Touted by epidemiologists as a near-perfect human pathogen, norovirus has undoubtedly left a sick impression on almost everyone at some point. Few can forget 24 or more hours filled with vomiting, diarrhea, fever, aches and pains—especially when it strikes children.
Infamous for causing outbreaks on cruise ships, restaurants, schools and college campuses, this most common gastrointestinal bug is relentless in its ability to take people down. But part of the problem is that norovirus doesn't behave like other viruses, such as influenza and the common cold. And that means that most people have been wrong in their attempts to contain it.
Here are seven facts about the nasty pathogen and some helpful ways to rein it in.
- Norovirus is wildly contagious. Spread mostly through the fecal-oral route, it takes as few as 18 virus particles to sicken someone. But the fast-replicating bug creates a massive virus load inside its victims. Just 1 gram of noro-infected feces—about one-quarter of a teaspoon—carries a whopping 5 billion virus particles. That is enough to infect 300 million people.
- It is transmitted through the air. If possible, move away from someone who is vomiting. Stomach viruses can become airborne when a person throws up, putting anyone who inhales the contaminated air at risk for illness.
- Norovirus can live several weeks on surfaces. Yes, weeks, not days. Some viruses, such as HIV, live mere minutes once exposed to air. But norovirus has proved hardier living on surfaces outside its hosts. Clean and disinfect contaminated areas as soon as possible to prevent the virus from lingering and infecting people days or weeks later.
- This smart bug is probably resistant to your cleaning products. Dr. Anne Pryor has tested dozens of cleaning products on her Stop the Stomach Flu website. Surprisingly, most disinfecting wipes won't kill norovirus. Thorough cleaning with common bleach has proved the best way to zap this particular bug.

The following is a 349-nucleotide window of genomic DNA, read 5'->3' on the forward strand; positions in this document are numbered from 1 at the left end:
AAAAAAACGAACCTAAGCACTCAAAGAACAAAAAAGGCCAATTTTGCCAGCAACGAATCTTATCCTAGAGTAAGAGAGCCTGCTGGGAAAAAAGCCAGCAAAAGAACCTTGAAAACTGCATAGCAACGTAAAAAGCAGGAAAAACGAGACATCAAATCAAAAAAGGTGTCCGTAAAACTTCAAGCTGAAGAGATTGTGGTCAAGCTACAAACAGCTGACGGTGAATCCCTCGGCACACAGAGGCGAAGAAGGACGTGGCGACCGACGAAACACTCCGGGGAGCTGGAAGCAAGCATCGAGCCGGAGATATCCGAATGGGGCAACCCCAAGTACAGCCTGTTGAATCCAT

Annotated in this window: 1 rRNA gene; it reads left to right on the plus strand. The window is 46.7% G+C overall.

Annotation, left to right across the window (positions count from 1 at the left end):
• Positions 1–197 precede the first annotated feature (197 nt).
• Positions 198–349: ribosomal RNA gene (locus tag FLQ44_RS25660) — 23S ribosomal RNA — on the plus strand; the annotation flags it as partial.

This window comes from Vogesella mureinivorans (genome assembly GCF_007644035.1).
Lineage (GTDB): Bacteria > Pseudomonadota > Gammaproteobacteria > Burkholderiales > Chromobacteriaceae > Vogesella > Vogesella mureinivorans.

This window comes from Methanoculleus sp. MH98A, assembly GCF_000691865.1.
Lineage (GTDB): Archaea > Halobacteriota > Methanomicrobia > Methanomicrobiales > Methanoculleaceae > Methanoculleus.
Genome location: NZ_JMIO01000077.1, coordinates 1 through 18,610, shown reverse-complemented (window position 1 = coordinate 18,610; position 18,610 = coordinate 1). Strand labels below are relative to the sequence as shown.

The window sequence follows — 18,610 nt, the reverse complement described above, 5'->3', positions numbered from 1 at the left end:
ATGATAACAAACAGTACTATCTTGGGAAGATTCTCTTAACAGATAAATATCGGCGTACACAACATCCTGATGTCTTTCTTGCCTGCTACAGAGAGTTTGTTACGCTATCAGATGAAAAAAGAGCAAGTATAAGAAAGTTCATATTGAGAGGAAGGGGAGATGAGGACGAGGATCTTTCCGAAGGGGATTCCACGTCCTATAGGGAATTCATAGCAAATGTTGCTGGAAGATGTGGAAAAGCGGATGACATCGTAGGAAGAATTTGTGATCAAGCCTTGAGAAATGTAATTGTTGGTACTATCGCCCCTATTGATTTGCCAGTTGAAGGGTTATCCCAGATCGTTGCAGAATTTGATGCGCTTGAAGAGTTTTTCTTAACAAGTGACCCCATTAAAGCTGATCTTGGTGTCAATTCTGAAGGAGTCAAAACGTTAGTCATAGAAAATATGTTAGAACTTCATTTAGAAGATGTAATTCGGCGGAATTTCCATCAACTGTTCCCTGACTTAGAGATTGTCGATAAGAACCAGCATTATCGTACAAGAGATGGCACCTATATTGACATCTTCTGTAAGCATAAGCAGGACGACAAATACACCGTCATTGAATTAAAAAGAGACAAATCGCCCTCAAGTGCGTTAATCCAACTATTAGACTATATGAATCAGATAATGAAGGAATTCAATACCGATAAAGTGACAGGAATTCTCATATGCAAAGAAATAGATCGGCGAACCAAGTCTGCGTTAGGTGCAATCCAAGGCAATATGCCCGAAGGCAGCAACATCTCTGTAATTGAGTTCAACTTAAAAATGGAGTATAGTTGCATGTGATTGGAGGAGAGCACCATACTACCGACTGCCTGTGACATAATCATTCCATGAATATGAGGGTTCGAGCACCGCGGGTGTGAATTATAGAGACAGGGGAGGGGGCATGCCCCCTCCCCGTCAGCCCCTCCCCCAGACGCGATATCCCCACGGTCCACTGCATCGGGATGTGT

- Norovirus is virtually unfazed by alcohol-based hand sanitizers. This could be one reason why it spreads so readily through schools. Although most teachers routinely offer students the use of hand sanitizing gel, these have proved to be of little use against norovirus. Vigorous washing remains the tried-and-true way to decontaminate your hands. It's also wise to wear disposable gloves when cleaning up after someone with a stomach virus.
- Isolating the sick person can keep the rest of the family well. It's nearly impossible to quarantine a busy toddler or a small child, but vomiting adults and older children shouldn't hang out with a bucket in the living room. It's best to make them comfortable in their own bedrooms and keep other family members out during the active phase of illness. If possible, designate one bathroom for the sick person while the rest of the family uses another.
- Infected individuals can spread the virus for up to two weeks after recovery. While it's unreasonable to expect someone to stay at home for two weeks straight, Pryor recommends aiming for a longer recovery time than the 24 hours that most schools and businesses recommend. "It is also important to avoid going to unnecessary places like nursing homes and indoor playgrounds for much longer than 24 hours," Pryor said. "Those places should be avoided for two weeks. Children should stay home from school for at least 48 hours after the last symptom. They will still be contagious, but this is the minimum time it takes to be sure there won't be a relapse of symptoms. The child needs to be eating normally, pooping normally, and have their strength back before returning to school."